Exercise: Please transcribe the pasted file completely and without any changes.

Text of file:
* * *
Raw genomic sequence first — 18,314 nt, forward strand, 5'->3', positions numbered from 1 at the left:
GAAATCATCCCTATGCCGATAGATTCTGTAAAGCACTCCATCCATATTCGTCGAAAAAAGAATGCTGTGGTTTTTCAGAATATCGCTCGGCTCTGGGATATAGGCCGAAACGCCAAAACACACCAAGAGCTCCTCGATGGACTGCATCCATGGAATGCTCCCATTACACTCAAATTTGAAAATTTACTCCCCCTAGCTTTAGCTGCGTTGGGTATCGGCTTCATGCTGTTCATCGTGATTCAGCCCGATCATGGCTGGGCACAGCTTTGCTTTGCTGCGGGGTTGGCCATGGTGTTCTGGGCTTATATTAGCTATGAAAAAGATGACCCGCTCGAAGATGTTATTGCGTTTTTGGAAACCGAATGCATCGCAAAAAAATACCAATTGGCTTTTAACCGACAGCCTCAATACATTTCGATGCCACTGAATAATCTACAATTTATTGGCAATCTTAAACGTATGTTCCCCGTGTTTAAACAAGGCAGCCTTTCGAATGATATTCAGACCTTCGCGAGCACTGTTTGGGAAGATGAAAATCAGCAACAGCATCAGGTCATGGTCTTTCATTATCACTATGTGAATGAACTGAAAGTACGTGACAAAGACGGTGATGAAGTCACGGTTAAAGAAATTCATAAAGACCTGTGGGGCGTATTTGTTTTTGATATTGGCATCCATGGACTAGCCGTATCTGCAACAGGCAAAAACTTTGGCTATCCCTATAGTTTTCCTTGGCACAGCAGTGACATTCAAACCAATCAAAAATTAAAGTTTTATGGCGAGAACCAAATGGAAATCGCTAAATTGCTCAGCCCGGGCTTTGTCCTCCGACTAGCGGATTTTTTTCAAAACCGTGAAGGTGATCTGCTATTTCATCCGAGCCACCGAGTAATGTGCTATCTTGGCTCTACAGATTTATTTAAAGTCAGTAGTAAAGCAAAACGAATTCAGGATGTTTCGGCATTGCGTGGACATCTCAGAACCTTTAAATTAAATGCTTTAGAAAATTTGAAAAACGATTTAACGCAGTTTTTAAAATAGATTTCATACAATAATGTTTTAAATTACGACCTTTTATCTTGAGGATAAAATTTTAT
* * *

Raw genomic sequence first — 18,314 nt, forward strand, 5'->3', positions numbered from 1 at the left:
GAAATCATCCCTATGCCGATAGATTCTGTAAAGCACTCCATCCATATTCGTCGAAAAAAGAATGCTGTGGTTTTTCAGAATATCGCTCGGCTCTGGGATATAGGCCGAAACGCCAAAACACACCAAGAGCTCCTCGATGGACTGCATCCATGGAATGCTCCCATTACACTCAAATTTGAAAATTTACTCCCCCTAGCTTTAGCTGCGTTGGGTATCGGCTTCATGCTGTTCATCGTGATTCAGCCCGATCATGGCTGGGCACAGCTTTGCTTTGCTGCGGGGTTGGCCATGGTGTTCTGGGCTTATATTAGCTATGAAAAAGATGACCCGCTCGAAGATGTTATTGCGTTTTTGGAAACCGAATGCATCGCAAAAAAATACCAATTGGCTTTTAACCGACAGCCTCAATACATTTCGATGCCACTGAATAATCTACAATTTATTGGCAATCTTAAACGTATGTTCCCCGTGTTTAAACAAGGCAGCCTTTCGAATGATATTCAGACCTTCGCGAGCACTGTTTGGGAAGATGAAAATCAGCAACAGCATCAGGTCATGGTCTTTCATTATCACTATGTGAATGAACTGAAAGTACGTGACAAAGACGGTGATGAAGTCACGGTTAAAGAAATTCATAAAGACCTGTGGGGCGTATTTGTTTTTGATATTGGCATCCATGGACTAGCCGTATCTGCAACAGGCAAAAACTTTGGCTATCCCTATAGTTTTCCTTGGCACAGCAGTGACATTCAAACCAATCAAAAATTAAAGTTTTATGGCGAGAACCAAATGGAAATCGCTAAATTGCTCAGCCCGGGCTTTGTCCTCCGACTAGCGGATTTTTTTCAAAACCGTGAAGGTGATCTGCTATTTCATCCGAGCCACCGAGTAATGTGCTATCTTGGCTCTACAGATTTATTTAAAGTCAGTAGTAAAGCAAAACGAATTCAGGATGTTTCGGCATTGCGTGGACATCTCAGAACCTTTAAATTAAATGCTTTAGAAAATTTGAAAAACGATTTAACGCAGTTTTTAAAATAGATTTCATACAATAATGTTTTAAATTACGACCTTTTATCTTGAGGATAAAATTTTAT